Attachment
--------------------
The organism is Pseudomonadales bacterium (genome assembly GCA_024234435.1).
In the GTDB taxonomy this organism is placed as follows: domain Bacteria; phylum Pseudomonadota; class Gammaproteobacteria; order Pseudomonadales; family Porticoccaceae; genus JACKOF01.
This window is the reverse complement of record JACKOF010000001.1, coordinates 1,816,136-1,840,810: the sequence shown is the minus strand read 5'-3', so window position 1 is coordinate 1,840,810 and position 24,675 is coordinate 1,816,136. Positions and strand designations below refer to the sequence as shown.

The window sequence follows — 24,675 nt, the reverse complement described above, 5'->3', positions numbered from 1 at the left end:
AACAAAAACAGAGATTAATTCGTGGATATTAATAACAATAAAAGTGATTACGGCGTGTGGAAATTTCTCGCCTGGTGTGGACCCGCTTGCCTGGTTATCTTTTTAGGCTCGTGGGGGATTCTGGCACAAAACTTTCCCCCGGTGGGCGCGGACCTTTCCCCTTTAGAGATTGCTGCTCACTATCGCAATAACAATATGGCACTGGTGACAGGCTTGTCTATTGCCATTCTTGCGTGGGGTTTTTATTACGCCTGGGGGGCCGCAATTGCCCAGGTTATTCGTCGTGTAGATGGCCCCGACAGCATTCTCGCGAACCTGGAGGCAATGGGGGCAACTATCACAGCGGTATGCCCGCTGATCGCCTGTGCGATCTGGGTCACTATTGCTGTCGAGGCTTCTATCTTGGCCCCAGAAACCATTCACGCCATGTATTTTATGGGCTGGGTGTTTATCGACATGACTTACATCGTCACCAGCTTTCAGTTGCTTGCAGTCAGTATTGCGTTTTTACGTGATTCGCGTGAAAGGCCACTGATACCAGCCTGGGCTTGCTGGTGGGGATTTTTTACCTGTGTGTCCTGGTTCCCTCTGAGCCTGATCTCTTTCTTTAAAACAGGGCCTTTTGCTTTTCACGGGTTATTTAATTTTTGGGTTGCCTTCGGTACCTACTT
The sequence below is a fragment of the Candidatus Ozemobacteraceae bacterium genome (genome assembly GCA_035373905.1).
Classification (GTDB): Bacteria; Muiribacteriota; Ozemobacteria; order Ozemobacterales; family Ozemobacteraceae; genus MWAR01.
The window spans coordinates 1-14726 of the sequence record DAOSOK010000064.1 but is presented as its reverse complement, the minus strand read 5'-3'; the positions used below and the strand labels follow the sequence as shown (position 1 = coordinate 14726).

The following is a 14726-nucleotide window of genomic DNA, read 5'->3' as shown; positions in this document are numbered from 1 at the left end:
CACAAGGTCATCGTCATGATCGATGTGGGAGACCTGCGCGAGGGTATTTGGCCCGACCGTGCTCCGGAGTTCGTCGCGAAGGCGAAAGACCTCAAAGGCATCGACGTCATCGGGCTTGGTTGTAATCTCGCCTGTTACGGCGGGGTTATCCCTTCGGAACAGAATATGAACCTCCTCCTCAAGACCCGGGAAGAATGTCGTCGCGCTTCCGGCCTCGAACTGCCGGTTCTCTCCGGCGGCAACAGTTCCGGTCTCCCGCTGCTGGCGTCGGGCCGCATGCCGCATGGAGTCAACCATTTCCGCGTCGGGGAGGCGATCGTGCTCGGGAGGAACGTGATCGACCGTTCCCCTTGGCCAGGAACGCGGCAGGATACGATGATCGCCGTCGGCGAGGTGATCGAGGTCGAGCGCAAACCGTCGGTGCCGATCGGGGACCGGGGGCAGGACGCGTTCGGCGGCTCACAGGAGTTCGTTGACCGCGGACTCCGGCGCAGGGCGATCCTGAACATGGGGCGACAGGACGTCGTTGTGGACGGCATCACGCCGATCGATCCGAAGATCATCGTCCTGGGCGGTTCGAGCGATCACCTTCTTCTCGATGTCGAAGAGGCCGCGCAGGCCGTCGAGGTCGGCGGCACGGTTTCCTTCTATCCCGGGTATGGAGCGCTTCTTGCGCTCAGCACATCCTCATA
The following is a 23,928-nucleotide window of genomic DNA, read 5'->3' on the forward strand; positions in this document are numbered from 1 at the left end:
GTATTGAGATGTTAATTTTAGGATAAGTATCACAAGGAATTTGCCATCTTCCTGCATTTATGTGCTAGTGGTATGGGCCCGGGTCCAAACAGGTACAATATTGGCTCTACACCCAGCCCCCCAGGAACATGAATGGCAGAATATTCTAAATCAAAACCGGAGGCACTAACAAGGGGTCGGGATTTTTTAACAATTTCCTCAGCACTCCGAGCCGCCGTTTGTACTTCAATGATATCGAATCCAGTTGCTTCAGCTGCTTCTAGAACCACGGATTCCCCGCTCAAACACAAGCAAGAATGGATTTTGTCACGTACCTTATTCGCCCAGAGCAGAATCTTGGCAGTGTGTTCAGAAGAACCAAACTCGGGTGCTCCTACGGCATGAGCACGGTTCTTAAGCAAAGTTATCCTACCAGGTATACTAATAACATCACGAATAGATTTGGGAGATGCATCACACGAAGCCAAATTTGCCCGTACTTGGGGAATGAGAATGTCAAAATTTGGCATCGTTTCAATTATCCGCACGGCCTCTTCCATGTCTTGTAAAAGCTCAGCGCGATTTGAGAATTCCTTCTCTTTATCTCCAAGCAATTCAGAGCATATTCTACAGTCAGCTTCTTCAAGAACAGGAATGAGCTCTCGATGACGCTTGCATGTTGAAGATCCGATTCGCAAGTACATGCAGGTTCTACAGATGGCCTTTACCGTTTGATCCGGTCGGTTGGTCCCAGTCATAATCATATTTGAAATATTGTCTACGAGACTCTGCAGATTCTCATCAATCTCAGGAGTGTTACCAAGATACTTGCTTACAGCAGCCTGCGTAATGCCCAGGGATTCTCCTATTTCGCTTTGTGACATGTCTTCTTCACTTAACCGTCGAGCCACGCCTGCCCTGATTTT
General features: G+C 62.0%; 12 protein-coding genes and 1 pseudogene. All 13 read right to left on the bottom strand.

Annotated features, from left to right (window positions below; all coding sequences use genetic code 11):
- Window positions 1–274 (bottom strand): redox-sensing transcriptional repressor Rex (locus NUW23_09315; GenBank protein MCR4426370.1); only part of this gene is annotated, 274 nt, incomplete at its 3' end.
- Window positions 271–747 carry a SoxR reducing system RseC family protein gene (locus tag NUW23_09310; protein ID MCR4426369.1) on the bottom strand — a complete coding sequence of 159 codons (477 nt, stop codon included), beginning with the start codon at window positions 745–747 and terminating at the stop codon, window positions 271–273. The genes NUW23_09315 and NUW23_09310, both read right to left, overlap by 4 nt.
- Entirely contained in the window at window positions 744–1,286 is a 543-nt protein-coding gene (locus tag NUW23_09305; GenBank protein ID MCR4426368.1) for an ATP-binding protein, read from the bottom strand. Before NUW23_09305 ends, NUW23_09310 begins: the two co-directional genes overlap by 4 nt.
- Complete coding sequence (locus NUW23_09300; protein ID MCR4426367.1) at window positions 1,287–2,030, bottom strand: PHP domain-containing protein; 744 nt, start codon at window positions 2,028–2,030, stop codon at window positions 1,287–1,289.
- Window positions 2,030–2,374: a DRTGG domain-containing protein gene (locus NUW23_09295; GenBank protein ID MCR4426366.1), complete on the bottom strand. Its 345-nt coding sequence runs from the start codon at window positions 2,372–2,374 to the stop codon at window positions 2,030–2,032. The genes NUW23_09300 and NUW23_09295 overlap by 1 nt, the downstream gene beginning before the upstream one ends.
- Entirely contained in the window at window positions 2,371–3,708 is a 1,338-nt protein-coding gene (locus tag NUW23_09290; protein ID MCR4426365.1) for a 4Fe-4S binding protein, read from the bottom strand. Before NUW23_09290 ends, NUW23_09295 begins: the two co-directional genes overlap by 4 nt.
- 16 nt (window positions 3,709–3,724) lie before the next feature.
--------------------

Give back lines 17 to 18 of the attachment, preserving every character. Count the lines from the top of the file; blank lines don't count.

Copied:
- Entirely contained in the window at window positions 744–1,286 is a 543-nt protein-coding gene (locus tag NUW23_09305; GenBank protein ID MCR4426368.1) for an ATP-binding protein, read from the bottom strand. Before NUW23_09305 ends, NUW23_09310 begins: the two co-directional genes overlap by 4 nt.
- Complete coding sequence (locus NUW23_09300; protein ID MCR4426367.1) at window positions 1,287–2,030, bottom strand: PHP domain-containing protein; 744 nt, start codon at window positions 2,028–2,030, stop codon at window positions 1,287–1,289.